Picky eaters or fussy eaters can certainly present a challenge for parents. Especially parents who want their children to eat a healthy diet! Here are several tips that can help you turn that picky eater around.
When faced with question about how to handle picky eaters, I like to ask a couple of question:
- Does your child have allergies?
- Does your child have behavioral issues?
If You Answered “Yes”
If the mother answers “yes” to one or both of these questions, I recommend that she read the “Gut and Psychology Syndrome” by Dr. Natasha Campbell-McBride.
You can read my GAPS Review and it is important to note that Dr. McBride uses the GAPS diet in her practice with autistic children.
Not only has autism been linked to the imbalance of gut bacteria but, so have other behavioural issues.
The GAPS diet focuses on returning balance to the gut bacteria. One common characteristic that GAPS patients have it that of being a picky eater! Another is they tend to have allergies or food sensitivities.
If You Answered “No”
Assuming that you answered “no” to the two questions above, here are suggestions to help your picky eater.
Tips for Picky Eaters
1. Be a Good Example
Children are mirrors of us, the parents. If you or your spouse are picky eaters, chances are your children will be too.
Try being more open to new foods yourself and train by example.
There are only a couple of foods that John (hubby) doesn’t like (turnip greens) and boy do the children pick up on it – they don’t like them either!
2. Have Family Meals
Eating together as a family is a great time to be a good example of healthy eating habits, not to mention the benefits of just being together as a family.
Family meals provide the time for talking and getting to know each other and what is going on in each other lives. That means no distracting cell phones, TV…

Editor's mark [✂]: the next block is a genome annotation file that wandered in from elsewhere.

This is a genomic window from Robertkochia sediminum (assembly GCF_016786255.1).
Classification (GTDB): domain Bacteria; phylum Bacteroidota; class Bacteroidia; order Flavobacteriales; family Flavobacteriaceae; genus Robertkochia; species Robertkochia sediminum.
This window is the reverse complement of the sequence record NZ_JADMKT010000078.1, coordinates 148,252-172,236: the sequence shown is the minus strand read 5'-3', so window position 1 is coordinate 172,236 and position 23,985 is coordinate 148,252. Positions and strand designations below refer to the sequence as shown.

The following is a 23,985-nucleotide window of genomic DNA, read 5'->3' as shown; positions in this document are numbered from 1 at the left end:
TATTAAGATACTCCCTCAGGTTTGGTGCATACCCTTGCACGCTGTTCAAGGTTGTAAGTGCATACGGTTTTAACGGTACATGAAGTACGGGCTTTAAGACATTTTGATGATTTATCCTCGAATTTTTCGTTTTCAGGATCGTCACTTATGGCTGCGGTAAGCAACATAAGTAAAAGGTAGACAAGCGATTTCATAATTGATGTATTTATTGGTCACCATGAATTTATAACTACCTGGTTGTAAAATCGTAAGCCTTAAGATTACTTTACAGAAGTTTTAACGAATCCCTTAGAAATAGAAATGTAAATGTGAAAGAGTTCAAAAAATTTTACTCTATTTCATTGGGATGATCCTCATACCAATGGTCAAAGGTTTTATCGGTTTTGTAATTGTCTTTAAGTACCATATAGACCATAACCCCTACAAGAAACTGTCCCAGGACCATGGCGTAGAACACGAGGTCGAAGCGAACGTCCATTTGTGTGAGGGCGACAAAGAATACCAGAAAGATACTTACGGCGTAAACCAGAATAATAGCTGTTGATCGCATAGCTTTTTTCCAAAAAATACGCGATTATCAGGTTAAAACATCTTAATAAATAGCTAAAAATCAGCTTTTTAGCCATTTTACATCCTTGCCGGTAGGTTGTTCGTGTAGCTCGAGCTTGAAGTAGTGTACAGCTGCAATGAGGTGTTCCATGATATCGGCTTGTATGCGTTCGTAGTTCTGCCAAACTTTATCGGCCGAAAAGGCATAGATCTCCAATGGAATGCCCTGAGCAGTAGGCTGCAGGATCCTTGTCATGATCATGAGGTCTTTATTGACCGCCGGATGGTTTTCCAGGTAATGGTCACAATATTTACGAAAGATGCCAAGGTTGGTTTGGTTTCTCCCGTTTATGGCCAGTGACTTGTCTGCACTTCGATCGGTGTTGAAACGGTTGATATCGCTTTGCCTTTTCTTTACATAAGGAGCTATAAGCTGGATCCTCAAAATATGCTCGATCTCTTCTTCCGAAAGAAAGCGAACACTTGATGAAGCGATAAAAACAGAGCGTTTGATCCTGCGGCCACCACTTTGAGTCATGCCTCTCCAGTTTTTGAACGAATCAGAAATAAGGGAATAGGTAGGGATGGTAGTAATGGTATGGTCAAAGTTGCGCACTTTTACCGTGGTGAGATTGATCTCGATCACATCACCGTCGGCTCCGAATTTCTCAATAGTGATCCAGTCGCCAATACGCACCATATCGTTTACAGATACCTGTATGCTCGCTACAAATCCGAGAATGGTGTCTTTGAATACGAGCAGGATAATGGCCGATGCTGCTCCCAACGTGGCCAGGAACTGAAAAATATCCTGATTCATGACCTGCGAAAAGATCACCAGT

Cook one meal for everyone and have everyone eat together. If you cater to a picky eater by providing a different menu that they will eat, you are only encouraging picky eating!
3. Do Not Bribe Picky Eaters
Resist the urge to bribe and offer a treat if they eat the food on their plate. It may seem like a good idea at the time but, in reality, you are setting yourself up for a habit that you will grow tired of quickly.
We have expected our children to eat what they were served with an attitude of gratefulness.
In writing about the Terrible Twos, I state that children tend to live up to our expectations – good or bad. The same occurs with meal times. If we expect a battle, we will probably get one!
4. Serve Age Appropriate Portions
While I do expect our children to eat what is served, I am also careful to serve only the amount I think they can handle for their age and size.
The portion served to my 18 yr old son who works in the vineyard is different from the amount I serve our 9 yr old daughter. She gets less 😉
Everyone is always welcome to seconds!
5. Allow Children to Help With Shopping
Make shopping a fun experience:
- If the store has children’s carts, let them push and load it (under your direction!)
- Since children are drawn to lots of color, spend more time in the produce section
- Load up on fresh fruits and veggies